I would like to get the time spent on the cell execution in addition to the original output from cell.

To this end, I tried %%timeit -r1 -n1 but it doesn't expose the variable defined within cell.

%%time works for cell which only contains 1 statement.

In[1]: %%time
CPU times: user 4 µs, sys: 0 ns, total: 4 µs
Wall time: 5.96 µs
Out[1]: 1

In[2]: %%time
       # Notice there is no out result in this case.
       x = 1
CPU times: user 3 µs, sys: 0 ns, total: 3 µs
Wall time: 5.96 µs

What's the best way to do it?


I have been using Execute Time in Nbextension for quite some time now. It is great.

  • 3
    do you really need to time the display of the value? why not just put the x display line in the next cell? – dbliss Feb 19 '16 at 17:58
  • Why not accepting an answer? – raratiru Mar 28 '17 at 20:30

10 Answers 10


Use cell magic and this project on github by Phillip Cloud:

Load it by putting this at the top of your notebook or put it in your config file if you always want to load it by default:

%install_ext https://raw.github.com/cpcloud/ipython-autotime/master/autotime.py
%load_ext autotime

If loaded, every output of subsequent cell execution will include the time in min and sec it took to execute it.

  • 8
    this no longer works, since %install_ext is deprecated. Is there an alternative? – eyeApps LLC Feb 13 '17 at 1:05
  • 12
    There is a Pull Request adressing this issue(github.com/cpcloud/ipython-autotime/pull/5) then you can try pip install ipython-autotime – x0s Apr 11 '17 at 15:06
  • 9
    Now %%time works even when the last statement is not print. – rhaps0dy Jul 11 '17 at 16:10

The only way I found to overcome this problem is by executing the last statement with print.

Do not forget that cell magic starts with %% and line magic starts with %.

clf = tree.DecisionTreeRegressor().fit(X_train, y_train)
res = clf.predict(X_test)

Notice that any changes performed inside the cell are not taken into consideration in the next cells, something that is counter intuitive when there is a pipeline: an example

  • 25
    this is the correct answer, not sure why this is sitting down the bottom with no votes – maxymoo Oct 10 '16 at 0:27
  • The cell magic vs line magic has just helped me out. This might be the correct answer? – Atlas7 Aug 3 '17 at 11:30
  • 3
    Now %%time works even when the last statement is not print, as @rhaps0dy pointed out above. – nealmcb Aug 17 '18 at 1:18
  • display(res) also works and is the preferred solution when trying to display a pandas dataframe or something else that requires a stylized output. – dshefman Oct 31 '18 at 15:53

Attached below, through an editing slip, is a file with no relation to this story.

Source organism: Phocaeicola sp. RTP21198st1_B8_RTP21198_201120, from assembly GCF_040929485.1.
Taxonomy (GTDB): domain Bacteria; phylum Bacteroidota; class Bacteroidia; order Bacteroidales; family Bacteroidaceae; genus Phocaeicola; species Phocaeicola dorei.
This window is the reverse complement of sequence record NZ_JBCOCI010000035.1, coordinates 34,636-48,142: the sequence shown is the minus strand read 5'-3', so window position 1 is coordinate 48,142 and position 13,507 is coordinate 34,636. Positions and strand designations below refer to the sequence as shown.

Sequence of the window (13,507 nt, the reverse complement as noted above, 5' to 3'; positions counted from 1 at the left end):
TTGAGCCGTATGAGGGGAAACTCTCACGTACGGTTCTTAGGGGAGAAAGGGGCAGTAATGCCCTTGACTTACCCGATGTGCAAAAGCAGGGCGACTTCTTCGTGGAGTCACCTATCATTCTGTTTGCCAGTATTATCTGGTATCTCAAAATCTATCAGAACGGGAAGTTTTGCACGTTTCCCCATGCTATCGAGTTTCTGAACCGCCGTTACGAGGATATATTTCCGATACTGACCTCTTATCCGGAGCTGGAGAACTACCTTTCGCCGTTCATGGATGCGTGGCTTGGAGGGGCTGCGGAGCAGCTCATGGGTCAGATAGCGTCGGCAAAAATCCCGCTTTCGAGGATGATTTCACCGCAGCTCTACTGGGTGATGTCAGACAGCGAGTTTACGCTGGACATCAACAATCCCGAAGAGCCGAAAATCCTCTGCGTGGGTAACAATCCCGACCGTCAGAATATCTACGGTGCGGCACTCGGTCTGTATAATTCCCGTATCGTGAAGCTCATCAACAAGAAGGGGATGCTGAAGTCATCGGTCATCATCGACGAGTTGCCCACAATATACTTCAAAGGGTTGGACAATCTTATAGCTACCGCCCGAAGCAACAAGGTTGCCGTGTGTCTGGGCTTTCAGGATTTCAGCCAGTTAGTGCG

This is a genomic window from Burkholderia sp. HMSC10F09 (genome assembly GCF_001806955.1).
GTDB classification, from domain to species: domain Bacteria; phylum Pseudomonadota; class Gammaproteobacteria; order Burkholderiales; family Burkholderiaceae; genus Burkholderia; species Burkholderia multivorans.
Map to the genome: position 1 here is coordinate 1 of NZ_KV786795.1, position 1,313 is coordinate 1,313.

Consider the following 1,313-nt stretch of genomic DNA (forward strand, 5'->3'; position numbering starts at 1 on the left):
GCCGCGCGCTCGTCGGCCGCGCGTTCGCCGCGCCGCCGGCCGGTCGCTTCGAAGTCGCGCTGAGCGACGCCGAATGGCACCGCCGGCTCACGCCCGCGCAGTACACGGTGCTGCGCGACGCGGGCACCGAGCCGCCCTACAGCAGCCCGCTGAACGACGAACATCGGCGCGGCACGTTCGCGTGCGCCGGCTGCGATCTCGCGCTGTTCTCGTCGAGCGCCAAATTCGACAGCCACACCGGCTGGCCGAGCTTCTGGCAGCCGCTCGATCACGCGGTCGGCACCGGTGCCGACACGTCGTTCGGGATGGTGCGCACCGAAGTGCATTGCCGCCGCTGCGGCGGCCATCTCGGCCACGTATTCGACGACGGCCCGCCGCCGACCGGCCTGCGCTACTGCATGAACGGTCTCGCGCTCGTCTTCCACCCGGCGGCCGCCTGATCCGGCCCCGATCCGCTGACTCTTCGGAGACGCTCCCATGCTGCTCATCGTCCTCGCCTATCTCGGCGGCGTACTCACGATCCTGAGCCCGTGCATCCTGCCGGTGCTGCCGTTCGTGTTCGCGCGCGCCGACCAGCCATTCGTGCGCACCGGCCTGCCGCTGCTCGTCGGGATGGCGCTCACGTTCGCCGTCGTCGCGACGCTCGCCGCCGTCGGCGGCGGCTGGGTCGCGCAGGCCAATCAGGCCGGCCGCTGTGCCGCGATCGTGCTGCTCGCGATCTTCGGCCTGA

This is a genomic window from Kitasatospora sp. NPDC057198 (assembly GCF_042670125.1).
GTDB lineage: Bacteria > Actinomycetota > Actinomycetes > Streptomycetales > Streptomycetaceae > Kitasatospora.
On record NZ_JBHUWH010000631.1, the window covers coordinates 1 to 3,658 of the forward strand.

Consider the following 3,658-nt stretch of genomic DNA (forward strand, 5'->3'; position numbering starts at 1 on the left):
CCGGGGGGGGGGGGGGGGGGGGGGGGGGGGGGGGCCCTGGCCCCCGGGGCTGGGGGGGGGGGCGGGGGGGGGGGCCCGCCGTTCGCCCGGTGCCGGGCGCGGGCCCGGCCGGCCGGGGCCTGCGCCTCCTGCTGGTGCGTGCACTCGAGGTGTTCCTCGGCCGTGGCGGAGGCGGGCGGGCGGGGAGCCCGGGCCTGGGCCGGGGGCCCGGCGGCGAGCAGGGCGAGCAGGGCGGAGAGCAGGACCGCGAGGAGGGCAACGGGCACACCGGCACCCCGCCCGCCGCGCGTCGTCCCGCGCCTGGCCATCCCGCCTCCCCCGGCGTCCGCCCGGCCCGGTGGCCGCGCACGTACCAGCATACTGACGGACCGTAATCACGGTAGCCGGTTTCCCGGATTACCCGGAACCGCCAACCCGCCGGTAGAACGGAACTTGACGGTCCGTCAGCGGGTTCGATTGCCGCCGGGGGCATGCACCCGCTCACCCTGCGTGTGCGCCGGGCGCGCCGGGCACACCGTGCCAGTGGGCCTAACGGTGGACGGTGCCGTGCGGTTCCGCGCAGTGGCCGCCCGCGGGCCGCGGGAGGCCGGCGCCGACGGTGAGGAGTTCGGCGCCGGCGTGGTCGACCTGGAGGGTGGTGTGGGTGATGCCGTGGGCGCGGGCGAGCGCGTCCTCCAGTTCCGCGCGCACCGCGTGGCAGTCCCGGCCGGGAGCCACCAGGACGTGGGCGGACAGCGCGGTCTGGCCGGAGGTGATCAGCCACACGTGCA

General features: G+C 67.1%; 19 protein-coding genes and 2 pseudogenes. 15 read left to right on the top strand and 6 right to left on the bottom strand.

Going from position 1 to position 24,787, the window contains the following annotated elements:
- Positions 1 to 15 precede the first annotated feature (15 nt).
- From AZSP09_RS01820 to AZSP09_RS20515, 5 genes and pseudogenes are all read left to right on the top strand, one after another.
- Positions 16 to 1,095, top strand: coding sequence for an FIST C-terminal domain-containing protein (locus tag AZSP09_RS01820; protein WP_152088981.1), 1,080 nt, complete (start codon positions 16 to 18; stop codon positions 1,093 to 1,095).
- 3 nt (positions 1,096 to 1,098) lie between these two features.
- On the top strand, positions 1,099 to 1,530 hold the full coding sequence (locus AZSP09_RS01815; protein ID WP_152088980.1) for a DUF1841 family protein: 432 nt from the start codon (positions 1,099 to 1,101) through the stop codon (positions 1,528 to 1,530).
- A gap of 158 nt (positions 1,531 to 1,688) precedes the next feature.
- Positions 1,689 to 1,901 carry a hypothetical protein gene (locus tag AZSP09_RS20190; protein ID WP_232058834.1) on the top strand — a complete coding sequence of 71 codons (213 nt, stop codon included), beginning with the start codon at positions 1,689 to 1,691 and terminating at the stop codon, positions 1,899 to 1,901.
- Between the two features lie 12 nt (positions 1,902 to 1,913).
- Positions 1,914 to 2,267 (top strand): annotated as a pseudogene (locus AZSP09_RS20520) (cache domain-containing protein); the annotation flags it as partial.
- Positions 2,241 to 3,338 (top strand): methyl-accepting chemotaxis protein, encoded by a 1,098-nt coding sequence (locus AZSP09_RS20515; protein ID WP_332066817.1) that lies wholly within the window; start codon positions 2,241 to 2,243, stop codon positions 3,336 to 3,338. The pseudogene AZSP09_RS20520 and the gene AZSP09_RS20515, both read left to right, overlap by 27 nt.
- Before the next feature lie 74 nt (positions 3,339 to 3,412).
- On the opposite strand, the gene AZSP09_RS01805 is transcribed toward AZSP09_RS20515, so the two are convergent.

• @dshefman Yes that is correct and makes it easy portable for databricks/spark notebooks too. – technazi Nov 6 '18 at 4:55

%time and %timeit now come part of ipython's built-in magic commands


An easier way is to use ExecuteTime plugin in jupyter_contrib_nbextensions package.

pip install jupyter_contrib_nbextensions
jupyter contrib nbextension install --user
jupyter nbextension enable execute_time/ExecuteTime
  • This is the most underrated answer! – DaveR Jul 6 at 9:38

I simply added %%time at the beginning of the cell and got the time. You may use the same on Jupyter Spark cluster/ Virtual environment using the same. Just add %%time at the top of the cell and you will get the output. On spark cluster using Jupyter, I added to the top of the cell and I got output like below:-

[1]  %%time
     import pandas as pd
     from pyspark.ml import Pipeline
     from pyspark.ml.classification import LogisticRegression
     import numpy as np
     .... code ....

Output :-

CPU times: user 59.8 s, sys: 4.97 s, total: 1min 4s
Wall time: 1min 18s

Sometimes the formatting is different in a cell when using print(res), but jupyter/ipython comes with a display. See an example of the formatting difference using pandas below.

import pandas as pd 
from IPython.display import display

df = pd.DataFrame({"col0":{"a":0,"b":0}

#compare the following

The display statement can preserve the formatting. screenshot


This is not exactly beautiful but without extra software

class timeit():
    from datetime import datetime
    def __enter__(self):
        self.tic = self.datetime.now()
    def __exit__(self, *args, **kwargs):
        print('runtime: {}'.format(self.datetime.now() - self.tic))

Then you can run it like:

with timeit():
    # your code, e.g., 

% 49999995000000
% runtime: 0:00:00.338492

you may also want to look in to python's profiling magic command %prunwhich gives something like -

def sum_of_lists(N):
    total = 0
    for i in range(5):
        L = [j ^ (j >> i) for j in range(N)]
        total += sum(L)
    return total


%prun sum_of_lists(1000000)

will return

14 function calls in 0.714 seconds  

Ordered by: internal time      

ncalls  tottime  percall  cumtime  percall filename:lineno(function)
    5    0.599    0.120    0.599    0.120 <ipython-input-19>:4(<listcomp>)
    5    0.064    0.013    0.064    0.013 {built-in method sum}
    1    0.036    0.036    0.699    0.699 <ipython-input-19>:1(sum_of_lists)
    1    0.014    0.014    0.714    0.714 <string>:1(<module>)
    1    0.000    0.000    0.714    0.714 {built-in method exec}

I find it useful when working with large chunks of code.


You can use timeit magic function for that.

%timeit CODE_LINE

Or on the cell


Check more IPython magic functions at https://nbviewer.jupyter.org/github/ipython/ipython/blob/1.x/examples/notebooks/Cell%20Magics.ipynb

import time
start = time.time()
"the code you want to test stays here"
end = time.time()
print(end - start)

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